NFL Draft: Tom Coughlin

EAST RUTHERFORD, N.J. -- The fast and furious action in the second and third rounds of the NFL draft Friday night didn't leave us much time to delve into the New York Giants' second-round pick, but Weston Richburg is worth some Saturday morning delving. So let's delve, shall we?

Richburg was the 43rd pick in this year's draft, and there is little doubt he'll be expected to compete for (and likely win) the starting center's job this spring and summer. His top competition right now is free-agent addition J.D. Walton, who hasn't played since September of 2012 due to an ankle injury.

[+] EnlargeWeston Richburg
AP Photo/G.M. Andrews"He can pull, he can block the zone schemes and he makes all the calls," Giants coach Tom Coughlin said of second-round pick Weston Richburg.
"He can pull, he can block the zone schemes and he makes all the calls," Giants coach Tom Coughlin said. "The center position here for us is one of responsibility in terms of dictating to the rest of the offensive line exactly how the scheme is going to go. This guy will fit right in in terms of that."

Coughlin and GM Jerry Reese both said the center's responsibility for handling line and protection calls will increase under new offensive coordinator Ben McAdoo. Giants VP of player evaluation Marc Ross said Richburg scored an impressive 31 on the Wonderlic test and impressed the Giants in his combine interview with his intelligence. The idea that they're excited about Richburg as a potential starter says less about Walton, who himself was a not-too-shabby 80th overall pick in the 2010 draft and would have projected as the Giants' starting center if they hadn't addressed the position in the draft, than it does about Richburg himself.

The decision-makers raved about Richburg's athleticism, which apparently also will be an asset in the new McAdoo offense, and his durability. Coughlin couldn't wait to tell the story of how Richburg broke his right hand in 2012 and played the final game snapping with his left hand while his right was in a club cast.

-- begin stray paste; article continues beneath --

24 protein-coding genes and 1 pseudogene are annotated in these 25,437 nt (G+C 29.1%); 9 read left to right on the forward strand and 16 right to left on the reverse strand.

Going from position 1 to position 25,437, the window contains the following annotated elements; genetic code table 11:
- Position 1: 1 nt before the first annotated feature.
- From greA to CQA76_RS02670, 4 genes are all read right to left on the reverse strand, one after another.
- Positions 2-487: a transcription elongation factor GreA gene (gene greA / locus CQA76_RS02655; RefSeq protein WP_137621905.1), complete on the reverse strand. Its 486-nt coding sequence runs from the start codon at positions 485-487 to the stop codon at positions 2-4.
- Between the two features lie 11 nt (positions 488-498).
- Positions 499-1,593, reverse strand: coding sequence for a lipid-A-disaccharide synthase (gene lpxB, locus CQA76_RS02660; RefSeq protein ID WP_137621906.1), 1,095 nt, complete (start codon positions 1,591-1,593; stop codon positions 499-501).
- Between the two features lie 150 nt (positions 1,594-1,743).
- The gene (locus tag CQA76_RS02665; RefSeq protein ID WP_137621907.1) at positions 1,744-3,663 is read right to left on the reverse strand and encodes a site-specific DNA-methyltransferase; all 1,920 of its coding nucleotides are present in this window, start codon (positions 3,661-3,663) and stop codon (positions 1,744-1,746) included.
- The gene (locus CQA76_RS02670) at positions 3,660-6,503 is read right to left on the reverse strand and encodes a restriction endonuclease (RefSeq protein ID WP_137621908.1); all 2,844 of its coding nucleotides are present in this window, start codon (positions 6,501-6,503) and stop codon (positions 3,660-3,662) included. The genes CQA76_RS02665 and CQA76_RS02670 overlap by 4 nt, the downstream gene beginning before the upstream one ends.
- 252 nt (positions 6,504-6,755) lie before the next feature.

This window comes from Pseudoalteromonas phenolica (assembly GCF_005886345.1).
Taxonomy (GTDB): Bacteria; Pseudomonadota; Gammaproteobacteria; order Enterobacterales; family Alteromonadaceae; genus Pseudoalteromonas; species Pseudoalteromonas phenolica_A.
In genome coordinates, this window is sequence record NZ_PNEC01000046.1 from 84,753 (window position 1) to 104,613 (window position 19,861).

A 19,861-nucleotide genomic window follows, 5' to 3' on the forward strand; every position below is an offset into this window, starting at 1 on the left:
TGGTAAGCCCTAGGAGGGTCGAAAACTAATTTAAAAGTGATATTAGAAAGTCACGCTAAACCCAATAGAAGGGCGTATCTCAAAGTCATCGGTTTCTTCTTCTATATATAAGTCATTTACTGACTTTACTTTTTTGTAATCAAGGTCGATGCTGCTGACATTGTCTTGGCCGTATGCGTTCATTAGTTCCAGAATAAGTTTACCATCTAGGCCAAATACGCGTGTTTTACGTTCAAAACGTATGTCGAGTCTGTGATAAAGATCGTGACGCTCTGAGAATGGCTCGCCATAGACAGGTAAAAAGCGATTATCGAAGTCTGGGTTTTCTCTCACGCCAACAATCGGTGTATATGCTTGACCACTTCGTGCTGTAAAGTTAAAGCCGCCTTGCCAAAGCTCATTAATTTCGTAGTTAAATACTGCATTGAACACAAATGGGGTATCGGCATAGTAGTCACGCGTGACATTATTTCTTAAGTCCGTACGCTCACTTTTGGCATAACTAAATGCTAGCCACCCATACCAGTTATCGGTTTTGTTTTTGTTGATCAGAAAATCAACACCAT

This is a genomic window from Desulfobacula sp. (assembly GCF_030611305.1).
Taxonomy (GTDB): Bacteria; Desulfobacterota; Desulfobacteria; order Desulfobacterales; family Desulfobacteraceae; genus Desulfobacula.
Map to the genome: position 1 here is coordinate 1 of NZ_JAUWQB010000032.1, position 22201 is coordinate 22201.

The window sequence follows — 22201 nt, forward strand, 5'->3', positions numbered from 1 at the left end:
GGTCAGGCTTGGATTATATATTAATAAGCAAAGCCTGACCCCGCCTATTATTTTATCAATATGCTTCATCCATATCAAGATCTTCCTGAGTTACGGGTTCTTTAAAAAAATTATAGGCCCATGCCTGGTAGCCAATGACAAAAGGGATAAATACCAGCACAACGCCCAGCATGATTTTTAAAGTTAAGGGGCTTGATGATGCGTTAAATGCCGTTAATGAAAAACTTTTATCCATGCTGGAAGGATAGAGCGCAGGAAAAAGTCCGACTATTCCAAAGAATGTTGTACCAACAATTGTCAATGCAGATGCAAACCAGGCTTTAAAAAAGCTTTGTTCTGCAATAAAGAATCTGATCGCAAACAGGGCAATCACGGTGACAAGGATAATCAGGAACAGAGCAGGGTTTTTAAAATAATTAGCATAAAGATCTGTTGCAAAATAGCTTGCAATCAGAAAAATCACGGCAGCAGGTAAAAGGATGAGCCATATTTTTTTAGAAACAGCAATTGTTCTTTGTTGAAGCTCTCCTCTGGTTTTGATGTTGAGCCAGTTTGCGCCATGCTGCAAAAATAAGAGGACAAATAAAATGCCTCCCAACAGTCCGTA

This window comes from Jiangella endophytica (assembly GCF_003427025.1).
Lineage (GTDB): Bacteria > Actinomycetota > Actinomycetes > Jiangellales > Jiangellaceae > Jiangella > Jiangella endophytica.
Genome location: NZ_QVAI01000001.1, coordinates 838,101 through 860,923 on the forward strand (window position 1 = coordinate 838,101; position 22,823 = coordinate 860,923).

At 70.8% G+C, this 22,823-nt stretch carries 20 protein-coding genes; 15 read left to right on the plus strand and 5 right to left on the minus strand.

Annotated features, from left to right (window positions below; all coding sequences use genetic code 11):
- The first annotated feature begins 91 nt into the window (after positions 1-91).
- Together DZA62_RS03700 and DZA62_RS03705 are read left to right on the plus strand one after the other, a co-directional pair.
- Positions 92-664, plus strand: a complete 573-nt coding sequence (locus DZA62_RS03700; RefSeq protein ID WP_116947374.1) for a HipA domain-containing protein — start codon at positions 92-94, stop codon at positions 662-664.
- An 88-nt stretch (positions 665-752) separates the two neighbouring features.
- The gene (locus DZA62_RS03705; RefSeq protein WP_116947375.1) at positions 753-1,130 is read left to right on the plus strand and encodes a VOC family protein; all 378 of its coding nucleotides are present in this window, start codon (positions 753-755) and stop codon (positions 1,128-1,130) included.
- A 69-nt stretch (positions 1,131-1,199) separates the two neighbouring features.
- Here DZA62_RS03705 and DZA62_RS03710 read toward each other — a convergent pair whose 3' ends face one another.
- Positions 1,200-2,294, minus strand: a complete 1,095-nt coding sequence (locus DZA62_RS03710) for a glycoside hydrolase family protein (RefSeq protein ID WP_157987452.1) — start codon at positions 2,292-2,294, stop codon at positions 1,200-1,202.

"Yeah, that's something I take a lot of pride in," a proud Richburg said when asked about that story. "You don't see a lot of guys who can do that."

The Giants' execs pointed out that Richburg was a team captain who didn't miss any games in college. Richburg said it was important to him to be the first center taken in the draft (as he was). And in general, there's nothing not to like about the guy at this point. Even if the Giants really were comfortable with the idea of Walton as their starting center, they recognized that they needed to re-stock with top talent on the offensive line. Richburg helps them do that, and at a position where there may be an opportunity to start right away.

"Last year, we had a couple of injuries early on the offensive line and it was pretty devastating," Reese said, accurately. "We had to bring in some guys that struggled some at those positions, so we're trying to make sure we have enough depth at every position. This guy will help provide that for us."

The Giants have overhauled the interior of their offensive line, which was extinction-level bad in 2013. Left guard Kevin Boothe signed with the Raiders, right guard David Diehl retired and they released center David Baas. They signed free agent Geoff Schwartz to start at left guard, Walton for center and John Jerry for a reserve role, and they're hoping Chris Snee can make a healthy return from hip surgery at right guard. Richburg is the latest move in their effort to make sure they don't get caught short with underprepared guys at those spots if injuries happen again.

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